Thirty year insurance veteran on the highs and lows of his career

Thirty year insurance veteran on the highs and lows of his career | Insurance Business

Thirty year insurance veteran on the highs and lows of his career
by Chris Davies

The inaugural Insurance Business America Awards are fast approaching! We caught up with a selection of finalists and asked them to tell their stories.

Today it’s the turn of John Tiene, CEO of Agency Network Exchange

Insurance Business: Tell the world about yourself! What’s your ultra-quick biography?

John Tiene: I’m a 30-plus year industry veteran, predominantly working on the carrier side. But I also spent over a decade running the state trade association in New Jersey and was heavily involved in solving the auto insurance mess in New Jersey back in the early 2000s. I’ve spent the last seven years running Agency Network Exchange.

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IB: What have been the highs of your journey through the industry?

JT: Well, highs ... I’ve been fortunate. I’ve always been given very unique opportunities, so at Allstate, I built an employee grassroots organization that was able to help the company communicate and help educate public officials on the need for reforms.

At the trade association, I had the opportunity, not only to build the trade association and take it from a contract service to an independent, stand-alone organization, but we turned it into one of the premier trade associations in the country for insurance.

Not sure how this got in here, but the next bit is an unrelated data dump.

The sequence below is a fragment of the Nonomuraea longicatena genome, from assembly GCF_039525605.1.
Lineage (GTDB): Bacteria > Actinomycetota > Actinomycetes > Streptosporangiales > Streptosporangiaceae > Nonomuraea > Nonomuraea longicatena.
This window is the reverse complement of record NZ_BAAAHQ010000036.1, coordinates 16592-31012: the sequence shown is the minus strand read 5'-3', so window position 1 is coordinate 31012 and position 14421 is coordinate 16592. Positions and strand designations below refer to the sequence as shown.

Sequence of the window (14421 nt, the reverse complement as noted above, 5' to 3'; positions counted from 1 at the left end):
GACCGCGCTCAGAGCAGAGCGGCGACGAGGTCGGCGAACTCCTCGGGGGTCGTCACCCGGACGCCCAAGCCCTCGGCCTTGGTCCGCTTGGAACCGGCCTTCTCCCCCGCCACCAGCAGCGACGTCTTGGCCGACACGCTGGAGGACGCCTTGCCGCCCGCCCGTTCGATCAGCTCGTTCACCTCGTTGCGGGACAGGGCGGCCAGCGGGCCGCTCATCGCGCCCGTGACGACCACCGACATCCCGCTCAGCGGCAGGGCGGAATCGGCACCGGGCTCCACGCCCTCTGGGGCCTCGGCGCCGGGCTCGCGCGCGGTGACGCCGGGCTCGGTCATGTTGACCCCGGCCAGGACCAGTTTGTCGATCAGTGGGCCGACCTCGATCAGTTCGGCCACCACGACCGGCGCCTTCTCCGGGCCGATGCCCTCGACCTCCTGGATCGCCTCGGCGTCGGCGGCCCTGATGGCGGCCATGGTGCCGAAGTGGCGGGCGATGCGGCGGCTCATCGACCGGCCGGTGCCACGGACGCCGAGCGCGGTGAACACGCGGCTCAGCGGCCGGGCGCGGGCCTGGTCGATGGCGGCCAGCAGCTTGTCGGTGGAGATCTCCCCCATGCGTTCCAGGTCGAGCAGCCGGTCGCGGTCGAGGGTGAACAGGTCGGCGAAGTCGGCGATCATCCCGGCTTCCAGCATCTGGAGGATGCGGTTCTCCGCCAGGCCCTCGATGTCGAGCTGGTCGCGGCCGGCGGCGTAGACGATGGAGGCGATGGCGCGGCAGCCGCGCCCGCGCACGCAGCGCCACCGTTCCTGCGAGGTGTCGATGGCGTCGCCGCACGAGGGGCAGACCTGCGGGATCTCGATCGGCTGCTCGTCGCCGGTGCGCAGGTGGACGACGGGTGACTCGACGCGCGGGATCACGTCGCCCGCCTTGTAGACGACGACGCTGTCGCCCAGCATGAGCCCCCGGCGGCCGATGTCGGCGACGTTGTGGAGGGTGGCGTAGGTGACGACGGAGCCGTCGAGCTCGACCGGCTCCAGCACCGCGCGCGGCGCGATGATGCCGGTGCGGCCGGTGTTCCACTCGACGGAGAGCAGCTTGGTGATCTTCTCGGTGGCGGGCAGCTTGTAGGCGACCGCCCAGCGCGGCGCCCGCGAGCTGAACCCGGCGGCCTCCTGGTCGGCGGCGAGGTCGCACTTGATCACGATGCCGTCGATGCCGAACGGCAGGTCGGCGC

Then, when I was at OneBeacon, I had the ability to help build a first lines organization, rebuild it. I did a lot of unique and different things, including building programs, evaluating package programs for clients, and helping develop variant rating, and things like that.

Here, at ANE, I’ve had the opportunity to build an organization that is helping independent agents stay independent and grow.

IB: And the lows? Any challenges or difficulties over the years?

JT: The last 15 or 20 years in this industry’s been a challenge because the industry is dealing with dramatic shifts in technology, which are causing dramatic shifts in client expectations. You have new entrants into the marketplace. So there’ve been a number of challenges.

When I was at OneBeacon, we had to traverse huge shifts in the market in New Jersey where you went from having no really major national direct writers to TICO, Progressive, Mercury all coming into the market in a short period of time. And you saw huge pricing shifts as the implementation of variant grading and credit scoring were implemented. So, that was an exceptionally challenging time in a career to try to traverse all that while trying to grow the company.

Now I would say that the biggest challenge is just there’s so much dislocation going on in independent agent channel, not only with insurtech driving all sorts of new technologies, new options for customers. You’ve got carriers trying to respond to that and doing different things, multi-channel distribution.

Meanwhile, you have independent agents who are the equity guys running around buying up large amounts of agencies. You’ve got the aging population of agency owners.

So, while there are great opportunities, I’ve had a lot of nice successes. Every day, there’s new challenges. You’ve got to figure out how to address them and take them on and turn them into opportunities.

IB: What do you define as success – and how did you get it?

JT: Depends who you are and what you do. I was with an agent last night. He took over an agency for his father and he’s looking to grow, but for him, to define success is get to a certain point, make a certain amount of money, have a certain size agency. He’ll consider that success. He’ll do very well, he’ll have a good living for his family, he’ll provide jobs for a number of people and he’ll help a lot of his clients.